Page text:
In Chapter 5, I study the impact of farmer’s participation in FFS and F2F training on small-scale agricultural productivity. A multi-crop yield-index and the yields of cassava were used as impact indicators. The results indicate that both FFS and F2F trainings contribute to a significant increase in farmers’ yields, especially in the second period when the magnitude of the effect substantially increased. We also learned that the effect size does not differ between the two training approaches in neither period, suggesting that F2F communications are a suitable alternative or complement to FFS training. While the chapter was unable to confirm if training materializes in higher yields through technology adoption, I argue that in the context of the sample the adoption of productivity-enhancing practices and inputs are likely the most important impact mechanism.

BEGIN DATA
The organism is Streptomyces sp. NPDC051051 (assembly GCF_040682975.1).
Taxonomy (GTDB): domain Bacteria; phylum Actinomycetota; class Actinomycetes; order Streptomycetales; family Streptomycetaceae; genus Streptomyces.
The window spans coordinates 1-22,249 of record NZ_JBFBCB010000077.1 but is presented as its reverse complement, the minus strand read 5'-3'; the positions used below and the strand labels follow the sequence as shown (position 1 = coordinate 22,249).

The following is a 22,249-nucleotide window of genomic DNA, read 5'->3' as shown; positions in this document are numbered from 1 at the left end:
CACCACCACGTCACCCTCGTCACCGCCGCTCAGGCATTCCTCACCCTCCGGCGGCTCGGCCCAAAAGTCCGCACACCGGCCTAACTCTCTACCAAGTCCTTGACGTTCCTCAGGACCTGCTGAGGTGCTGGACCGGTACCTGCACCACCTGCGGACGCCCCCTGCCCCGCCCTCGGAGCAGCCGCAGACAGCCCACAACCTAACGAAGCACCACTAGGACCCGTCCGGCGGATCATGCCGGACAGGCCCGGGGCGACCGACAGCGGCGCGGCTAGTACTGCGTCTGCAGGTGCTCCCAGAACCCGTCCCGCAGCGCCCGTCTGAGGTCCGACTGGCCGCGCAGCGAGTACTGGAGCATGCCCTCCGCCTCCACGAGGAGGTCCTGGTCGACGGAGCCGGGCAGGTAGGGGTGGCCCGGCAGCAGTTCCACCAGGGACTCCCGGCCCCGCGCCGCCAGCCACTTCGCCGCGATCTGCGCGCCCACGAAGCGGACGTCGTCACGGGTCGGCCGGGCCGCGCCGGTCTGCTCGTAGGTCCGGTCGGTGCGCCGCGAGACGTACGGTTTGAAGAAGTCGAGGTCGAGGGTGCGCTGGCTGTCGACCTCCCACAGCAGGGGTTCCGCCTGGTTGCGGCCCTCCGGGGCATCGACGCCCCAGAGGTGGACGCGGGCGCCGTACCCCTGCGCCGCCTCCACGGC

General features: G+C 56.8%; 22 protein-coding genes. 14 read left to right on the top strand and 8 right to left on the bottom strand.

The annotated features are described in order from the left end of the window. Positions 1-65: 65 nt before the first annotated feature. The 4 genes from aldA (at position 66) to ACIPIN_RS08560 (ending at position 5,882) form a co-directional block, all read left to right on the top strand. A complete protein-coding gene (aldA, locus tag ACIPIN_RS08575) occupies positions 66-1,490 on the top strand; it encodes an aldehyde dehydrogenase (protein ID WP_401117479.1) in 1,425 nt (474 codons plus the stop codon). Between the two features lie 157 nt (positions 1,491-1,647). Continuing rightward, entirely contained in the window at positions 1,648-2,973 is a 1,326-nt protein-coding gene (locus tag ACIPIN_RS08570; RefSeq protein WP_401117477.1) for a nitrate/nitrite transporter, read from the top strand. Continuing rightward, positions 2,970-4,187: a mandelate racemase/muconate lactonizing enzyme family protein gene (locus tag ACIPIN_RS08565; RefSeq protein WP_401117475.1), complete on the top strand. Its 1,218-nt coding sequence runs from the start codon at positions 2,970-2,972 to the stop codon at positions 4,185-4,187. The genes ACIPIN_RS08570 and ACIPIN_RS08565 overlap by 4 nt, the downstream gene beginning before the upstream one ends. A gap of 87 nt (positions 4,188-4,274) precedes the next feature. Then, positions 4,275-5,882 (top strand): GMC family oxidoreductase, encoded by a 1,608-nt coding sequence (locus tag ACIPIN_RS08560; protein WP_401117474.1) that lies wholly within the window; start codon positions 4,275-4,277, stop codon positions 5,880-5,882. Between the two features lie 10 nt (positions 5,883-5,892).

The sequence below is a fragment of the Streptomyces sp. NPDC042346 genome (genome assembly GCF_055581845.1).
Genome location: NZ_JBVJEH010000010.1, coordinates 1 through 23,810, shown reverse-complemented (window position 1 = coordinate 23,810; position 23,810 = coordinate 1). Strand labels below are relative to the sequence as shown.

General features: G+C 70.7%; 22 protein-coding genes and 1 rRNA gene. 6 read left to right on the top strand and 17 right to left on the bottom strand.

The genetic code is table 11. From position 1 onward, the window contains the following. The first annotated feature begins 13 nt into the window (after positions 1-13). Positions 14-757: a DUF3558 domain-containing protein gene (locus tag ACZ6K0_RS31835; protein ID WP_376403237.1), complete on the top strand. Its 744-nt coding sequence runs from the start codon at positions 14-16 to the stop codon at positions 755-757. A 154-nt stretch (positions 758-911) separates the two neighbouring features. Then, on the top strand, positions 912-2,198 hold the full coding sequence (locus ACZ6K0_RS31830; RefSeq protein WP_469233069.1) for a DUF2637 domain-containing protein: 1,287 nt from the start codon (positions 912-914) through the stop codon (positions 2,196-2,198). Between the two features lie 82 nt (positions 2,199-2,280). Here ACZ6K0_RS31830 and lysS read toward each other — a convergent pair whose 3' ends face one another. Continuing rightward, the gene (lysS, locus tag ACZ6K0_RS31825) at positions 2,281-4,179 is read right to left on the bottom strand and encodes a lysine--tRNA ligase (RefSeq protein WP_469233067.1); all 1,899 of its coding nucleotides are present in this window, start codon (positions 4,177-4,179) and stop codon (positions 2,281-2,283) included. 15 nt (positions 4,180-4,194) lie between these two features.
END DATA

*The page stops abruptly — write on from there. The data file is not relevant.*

I also study the relationship between agricultural training, the adoption of improved technologies and household food insecurity. I find that farmers’ participation in agricultural trainings has a positive effect, through the adoption of improved technologies, on improvements in household dietary diversity (HDDS). Nonetheless, the impact on household access to food (HFIAS) is less evident. These results suggest that FFS/F2F training can well reduce household food insecurity, which is mostly achieved through the adoption of improved agricultural technologies. Yet, there are farm and household specific factors which constrain how training impacts technology adoption and how adoption affect household food insecurity and diet diversification. In Chapter 7, I synthesize the results of the four main chapters and articulate the sequence of results from training to adoption to productivity to food security.